In State Court in Florida the rules allow for waiving or preserving your opening statement in a criminal trial. Also, in Florida, a lawyer can only tell the jury in opening statement, contrary to what most television legal dramas present, what you expect the evidence will show--you cannot argue inferences from those facts. (Albeit, voice inflection and tone, pauses, etc. can, if done properly, blur the line between what the evidence may show and argument).
If you said something in opening that is not "proven up" in the trial, the prosecutor will surely hammer home your omission in his or her closing. However, the jury, if they trust you, should be reminded that you have no burden to prove your case and when the case began you had no idea that the government would not even meet it's burden of proof beyond a reasonable doubt so therefore you had no obligation to put on the small amount evidence that you didn't. (A trial lawyer must be careful with this last concept because if your case is substantially overstated in opening, you will lose credibility and trustworthiness, which are necessary to win your case).
Albeit opinions vary on this issue, and I don't like to say "never," I believe it would be the extremely rare case when a trial lawyer would want to waive an opening statement.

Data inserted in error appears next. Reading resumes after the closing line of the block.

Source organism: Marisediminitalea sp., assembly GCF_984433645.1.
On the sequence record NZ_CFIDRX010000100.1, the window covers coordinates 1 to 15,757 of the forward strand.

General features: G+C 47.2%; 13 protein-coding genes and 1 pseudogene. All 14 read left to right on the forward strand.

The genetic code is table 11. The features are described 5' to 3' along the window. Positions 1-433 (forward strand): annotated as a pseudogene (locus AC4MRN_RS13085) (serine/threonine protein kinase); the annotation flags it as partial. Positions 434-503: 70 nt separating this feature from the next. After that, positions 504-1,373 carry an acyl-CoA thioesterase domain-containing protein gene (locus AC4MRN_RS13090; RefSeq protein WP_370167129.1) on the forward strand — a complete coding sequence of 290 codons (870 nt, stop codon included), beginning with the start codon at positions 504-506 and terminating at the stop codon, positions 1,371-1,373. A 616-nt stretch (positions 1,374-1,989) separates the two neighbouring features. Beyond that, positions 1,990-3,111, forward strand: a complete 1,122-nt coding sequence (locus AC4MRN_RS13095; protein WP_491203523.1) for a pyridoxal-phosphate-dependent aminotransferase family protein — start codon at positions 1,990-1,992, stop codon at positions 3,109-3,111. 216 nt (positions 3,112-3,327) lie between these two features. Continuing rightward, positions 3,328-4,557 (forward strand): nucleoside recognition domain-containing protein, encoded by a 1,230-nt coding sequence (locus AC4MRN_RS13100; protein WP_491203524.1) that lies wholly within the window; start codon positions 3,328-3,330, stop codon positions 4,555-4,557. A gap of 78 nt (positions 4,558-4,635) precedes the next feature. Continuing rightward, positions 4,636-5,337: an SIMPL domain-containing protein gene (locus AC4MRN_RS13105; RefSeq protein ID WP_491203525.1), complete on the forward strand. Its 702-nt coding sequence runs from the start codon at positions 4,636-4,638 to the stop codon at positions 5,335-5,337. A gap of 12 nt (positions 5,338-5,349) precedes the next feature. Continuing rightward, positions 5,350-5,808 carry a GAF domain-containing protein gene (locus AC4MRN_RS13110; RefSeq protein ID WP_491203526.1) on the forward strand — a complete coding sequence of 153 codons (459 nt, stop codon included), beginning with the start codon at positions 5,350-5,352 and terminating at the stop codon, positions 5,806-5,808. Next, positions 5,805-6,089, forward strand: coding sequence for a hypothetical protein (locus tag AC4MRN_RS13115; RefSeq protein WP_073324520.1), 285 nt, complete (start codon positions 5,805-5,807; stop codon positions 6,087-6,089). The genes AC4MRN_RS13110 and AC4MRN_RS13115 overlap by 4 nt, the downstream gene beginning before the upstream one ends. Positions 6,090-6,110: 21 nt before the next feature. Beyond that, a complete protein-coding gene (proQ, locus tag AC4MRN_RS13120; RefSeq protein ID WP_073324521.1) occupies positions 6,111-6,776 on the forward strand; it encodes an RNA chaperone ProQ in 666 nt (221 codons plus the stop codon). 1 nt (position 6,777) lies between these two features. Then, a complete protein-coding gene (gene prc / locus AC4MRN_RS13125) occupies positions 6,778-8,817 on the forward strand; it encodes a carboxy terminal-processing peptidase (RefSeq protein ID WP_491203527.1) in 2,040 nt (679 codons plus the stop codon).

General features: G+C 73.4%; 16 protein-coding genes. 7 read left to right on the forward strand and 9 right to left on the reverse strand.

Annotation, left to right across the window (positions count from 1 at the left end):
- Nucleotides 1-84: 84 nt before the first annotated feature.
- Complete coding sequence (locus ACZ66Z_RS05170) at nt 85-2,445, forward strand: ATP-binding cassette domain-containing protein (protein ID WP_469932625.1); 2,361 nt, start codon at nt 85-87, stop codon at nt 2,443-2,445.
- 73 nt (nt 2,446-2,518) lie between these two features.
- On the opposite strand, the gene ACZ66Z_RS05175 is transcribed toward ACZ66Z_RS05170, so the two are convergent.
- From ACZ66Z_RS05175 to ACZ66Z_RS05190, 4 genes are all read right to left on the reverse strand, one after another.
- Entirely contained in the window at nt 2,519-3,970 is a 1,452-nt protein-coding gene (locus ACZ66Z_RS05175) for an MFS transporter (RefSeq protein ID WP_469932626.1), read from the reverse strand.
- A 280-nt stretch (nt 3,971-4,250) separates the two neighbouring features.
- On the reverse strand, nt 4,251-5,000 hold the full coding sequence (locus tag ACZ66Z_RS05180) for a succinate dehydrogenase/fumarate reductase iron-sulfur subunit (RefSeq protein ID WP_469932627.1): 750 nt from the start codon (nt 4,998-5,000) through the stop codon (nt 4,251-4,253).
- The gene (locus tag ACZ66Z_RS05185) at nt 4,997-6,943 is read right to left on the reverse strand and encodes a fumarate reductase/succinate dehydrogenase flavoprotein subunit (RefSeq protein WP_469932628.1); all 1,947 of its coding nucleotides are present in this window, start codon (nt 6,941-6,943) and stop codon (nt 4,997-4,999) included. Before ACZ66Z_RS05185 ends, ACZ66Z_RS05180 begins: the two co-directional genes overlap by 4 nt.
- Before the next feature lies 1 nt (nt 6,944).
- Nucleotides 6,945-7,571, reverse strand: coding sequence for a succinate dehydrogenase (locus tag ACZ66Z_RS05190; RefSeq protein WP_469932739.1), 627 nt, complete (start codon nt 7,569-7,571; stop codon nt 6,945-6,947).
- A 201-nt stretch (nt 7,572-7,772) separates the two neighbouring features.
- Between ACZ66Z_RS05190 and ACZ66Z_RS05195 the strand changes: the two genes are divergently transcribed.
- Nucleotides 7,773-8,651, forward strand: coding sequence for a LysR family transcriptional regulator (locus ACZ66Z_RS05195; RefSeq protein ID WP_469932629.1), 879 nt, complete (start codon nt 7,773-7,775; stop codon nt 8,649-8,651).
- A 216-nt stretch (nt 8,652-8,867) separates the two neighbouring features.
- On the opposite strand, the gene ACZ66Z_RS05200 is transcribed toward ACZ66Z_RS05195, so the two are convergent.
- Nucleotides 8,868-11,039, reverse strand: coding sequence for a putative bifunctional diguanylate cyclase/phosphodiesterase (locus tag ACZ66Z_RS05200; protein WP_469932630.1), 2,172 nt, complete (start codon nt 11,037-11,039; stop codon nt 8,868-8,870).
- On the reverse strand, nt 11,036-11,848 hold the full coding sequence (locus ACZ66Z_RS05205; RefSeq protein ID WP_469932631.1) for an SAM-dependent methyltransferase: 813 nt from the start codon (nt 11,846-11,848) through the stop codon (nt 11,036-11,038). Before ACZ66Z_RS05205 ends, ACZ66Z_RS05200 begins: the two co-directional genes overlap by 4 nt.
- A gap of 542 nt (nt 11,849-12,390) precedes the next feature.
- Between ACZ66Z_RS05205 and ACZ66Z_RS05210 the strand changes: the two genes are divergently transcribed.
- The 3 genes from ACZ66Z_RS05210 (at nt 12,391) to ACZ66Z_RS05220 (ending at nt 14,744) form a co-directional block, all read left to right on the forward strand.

If you have had a successful voir dire (lawyer term for jury selection) wherein the people on the jury trust and respect you because in short, you have shown great respect and honor towards them, delivering a convincing, trustworthy detailed story in opening can devastate opposing counsel's case provided you don't lose that credibility and trust throughout the rest of the trial. You must show them throughout the rest of the case what you said in opening is actually true.
Hopefully most of your client's story can be told through cross examination of the State's witnesses themselves. If you waive opening, the jury won't even know what points, especially subtle points, you are making during cross examination of the State's witnesses that add to you and your client's credibility.
For more on effective trial practice see other articles in this blog and Pensacola and Florida lawyer Jim Jenkins website.